Best and worst stocks of 2007

Wall Street ended a rough year with modest gains. These are the stocks and sectors that came out ahead - and far behind.

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By Alexandra Twin, senior writer

How should CEOs of Wall Street firms be held accountable for subprime writedowns?
  • They should lose their jobs
  • They should lose their bonuses
  • They are not to blame
  • Donít know

NEW YORK ( -- Wall Street squeaked out a gain in 2007 after what has been a particularly tough year. And that's no thanks to the bank and homebuilding stocks, which tanked in the housing and credit market fallout.

The Dow Jones Industrial average (INDU) finished the year over 6 percent higher. The broader S&P 500 index (SPX.X) ended 4 percent higher, while the tech-fueled Nasdaq composite (COMPX) gained 9.8 percent.

Wall Street can attribute its gains this year to, Apple and other select techs. A few far less celebrated sectors also played a role: coal, oil and gas suppliers, as well as the makers of the gear to access and process those raw materials.

No matter how scary the housing market collapse and credit market crisis have become, the global demand for raw materials and the machinery it requires keeps chugging along. Crude oil prices at $90 a barrel and gold prices at over $800 an ounce make that clear.

National Oilwell Varco (NOV, Fortune 500), an oil and gas driller, was the biggest S&P 500 stock gainer of the year, up 128 percent; Consol Energy (CNX), a coal and gas producer, rose 123 percent; and Hess (HES, Fortune 500) rose 103 percent, to name a few. (See chart).

Gold and silver miners had a good year too, rising in correlation with the price of the raw commodity.

Apple (AAPL, Fortune 500) (up 133 percent), (AMZN, Fortune 500) (up 135 percent) and a few other tech names weathered the subprime storm too, in part simply because their businesses have nothing to do with housing. Apple had a great year, with the launch of the iPhone and introduction of a new batch of iPod's. Amazon saw strong sales and earnings growth, and rolled out its headline-grabbing e-book reader Kindle.

But these were some of the biggest winners in an otherwise tough period on Wall Street that saw most of the financial and housing market stocks get pummeled. These stock trends are likely to continue into the new year, market analysts argue, as investors remain wary amid the latest disclosures from the financial sector and monetary policy moves from the Federal Reserve.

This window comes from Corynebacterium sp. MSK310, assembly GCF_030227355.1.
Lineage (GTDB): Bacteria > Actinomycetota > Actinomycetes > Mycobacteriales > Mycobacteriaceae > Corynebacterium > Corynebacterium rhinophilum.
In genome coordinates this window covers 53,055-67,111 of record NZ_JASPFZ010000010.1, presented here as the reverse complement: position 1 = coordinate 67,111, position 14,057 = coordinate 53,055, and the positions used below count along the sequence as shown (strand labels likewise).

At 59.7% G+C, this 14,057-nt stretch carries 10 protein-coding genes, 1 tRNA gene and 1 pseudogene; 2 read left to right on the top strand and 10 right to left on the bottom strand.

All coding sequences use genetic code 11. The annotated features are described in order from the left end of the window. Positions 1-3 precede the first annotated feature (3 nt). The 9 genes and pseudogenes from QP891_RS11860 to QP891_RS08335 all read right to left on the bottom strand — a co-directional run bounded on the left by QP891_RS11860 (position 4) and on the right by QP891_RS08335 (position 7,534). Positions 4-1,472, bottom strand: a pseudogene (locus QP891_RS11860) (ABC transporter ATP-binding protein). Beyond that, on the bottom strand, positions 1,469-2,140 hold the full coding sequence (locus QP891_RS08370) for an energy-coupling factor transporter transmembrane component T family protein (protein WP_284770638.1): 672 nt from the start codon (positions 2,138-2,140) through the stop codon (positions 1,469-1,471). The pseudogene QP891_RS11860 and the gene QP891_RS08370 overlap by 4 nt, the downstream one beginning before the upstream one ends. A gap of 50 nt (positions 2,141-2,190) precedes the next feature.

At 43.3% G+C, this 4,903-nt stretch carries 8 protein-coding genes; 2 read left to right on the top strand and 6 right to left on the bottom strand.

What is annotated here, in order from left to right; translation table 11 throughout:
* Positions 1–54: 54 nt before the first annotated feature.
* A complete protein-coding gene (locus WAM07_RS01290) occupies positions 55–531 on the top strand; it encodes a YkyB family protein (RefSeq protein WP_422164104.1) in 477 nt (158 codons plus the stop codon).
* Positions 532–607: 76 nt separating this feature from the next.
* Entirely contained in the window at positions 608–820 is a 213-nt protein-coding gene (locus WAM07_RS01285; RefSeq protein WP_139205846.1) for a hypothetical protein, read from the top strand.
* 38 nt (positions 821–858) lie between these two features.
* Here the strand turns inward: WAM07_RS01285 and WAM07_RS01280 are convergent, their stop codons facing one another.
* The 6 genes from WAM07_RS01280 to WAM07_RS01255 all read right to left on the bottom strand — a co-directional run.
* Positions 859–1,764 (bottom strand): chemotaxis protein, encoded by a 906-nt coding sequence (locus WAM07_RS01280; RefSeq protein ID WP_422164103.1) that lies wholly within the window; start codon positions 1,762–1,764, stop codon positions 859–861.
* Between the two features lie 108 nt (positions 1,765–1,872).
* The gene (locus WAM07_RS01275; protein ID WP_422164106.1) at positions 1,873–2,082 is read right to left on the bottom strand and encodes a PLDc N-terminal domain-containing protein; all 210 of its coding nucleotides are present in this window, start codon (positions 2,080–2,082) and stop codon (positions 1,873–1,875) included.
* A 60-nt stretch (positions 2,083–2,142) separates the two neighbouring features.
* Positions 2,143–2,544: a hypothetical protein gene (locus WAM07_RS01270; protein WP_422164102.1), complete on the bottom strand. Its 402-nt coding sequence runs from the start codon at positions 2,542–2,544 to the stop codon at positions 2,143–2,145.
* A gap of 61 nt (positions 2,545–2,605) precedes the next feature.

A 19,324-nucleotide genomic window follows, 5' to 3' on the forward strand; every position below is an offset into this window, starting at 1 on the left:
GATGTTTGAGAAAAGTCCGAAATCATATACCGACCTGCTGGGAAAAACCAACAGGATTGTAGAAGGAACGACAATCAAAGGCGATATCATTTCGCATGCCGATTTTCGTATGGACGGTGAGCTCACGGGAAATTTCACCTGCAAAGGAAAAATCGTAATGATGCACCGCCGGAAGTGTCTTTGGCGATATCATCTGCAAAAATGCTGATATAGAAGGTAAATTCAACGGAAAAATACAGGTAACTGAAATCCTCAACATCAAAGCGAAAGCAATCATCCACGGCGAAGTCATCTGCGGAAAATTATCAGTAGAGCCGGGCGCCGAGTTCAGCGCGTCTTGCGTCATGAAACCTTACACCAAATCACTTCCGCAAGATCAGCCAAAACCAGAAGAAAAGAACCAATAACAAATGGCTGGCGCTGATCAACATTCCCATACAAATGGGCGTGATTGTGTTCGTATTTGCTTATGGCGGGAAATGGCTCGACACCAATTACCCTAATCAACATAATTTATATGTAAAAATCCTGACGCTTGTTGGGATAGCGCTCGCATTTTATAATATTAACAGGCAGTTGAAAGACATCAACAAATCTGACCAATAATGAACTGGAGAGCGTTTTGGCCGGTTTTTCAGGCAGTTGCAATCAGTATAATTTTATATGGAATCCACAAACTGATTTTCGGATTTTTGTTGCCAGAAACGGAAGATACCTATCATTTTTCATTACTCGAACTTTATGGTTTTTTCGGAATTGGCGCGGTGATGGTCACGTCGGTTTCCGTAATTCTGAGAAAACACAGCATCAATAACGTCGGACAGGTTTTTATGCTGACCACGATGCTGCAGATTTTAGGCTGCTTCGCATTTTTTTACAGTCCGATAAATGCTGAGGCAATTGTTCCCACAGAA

Here is a breakdown of the current trouble spots for the market:


At some point, select bank and homebuilding stocks will become battered enough to provide a good buying opportunity. But that moment is clearly not now. On Wednesday, Morgan Stanley (MS, Fortune 500) said it underestimated its quarterly hit from subprime losses by about $5.7 billion.

Morgan Stanley is down 35 percent year-to-date. Its competitors have had it even worse. Citigroup (C, Fortune 500) is down 47 percent and Bear Stearns (BSC, Fortune 500) is down 46 percent.

E*Trade Financial (ETFC) lost 84 percent, and was the biggest S&P 500 stock loser of the year. Mortgage lender Countrywide Financial (CFC, Fortune 500) was the second worst performer of the year, having slumped 80 percent.


Homebuilder sentiment stayed at a record low for the third month in a row. New home construction slumped last month and weekly mortgage applications tanked. And that was just the housing market news released this week.

No stock sector has been hit harder this year, with shares off 60 percent. Builder Hovnanian (HOV, Fortune 500) joined the fray Wednesday, saying its fourth-quarter losses quadrupled versus a year ago.

Year-to-date, the biggest homebuilder decliners were Pulte Homes (PHM, Fortune 500), down 68 percent, Lennar (LEN, Fortune 500), down 67 percent and KB Home (KBH, Fortune 500), down 58 percent.


The long-rumored slowdown of the consumer could finally be here, judging from the latest readings of the crucial holiday sales period. Still, the broad November retail sales report did show some strength - mostly thanks to heavy discounting.

Clothing retailers suffered the most in 2007, including Liz Claiborne (LIZ, Fortune 500), down 53 percent, Jones Apparel (JNY, Fortune 500), down 52 percent, Dillard's (DDS, Fortune 500), down 46 percent and JC Penney (JCP, Fortune 500) down 43 percent.

Elsewhere in the market, fertilizer-producer Monsanto (MON, Fortune 500), up 113 percent, and lawnmower maker Deere & Company (DE, Fortune 500), up 94 percent, bucked the negative trend.

And apparently beer really is recession proof: Molson Coors Brewing (TAP, Fortune 500) jumped 34 percent year-to-date. To top of page

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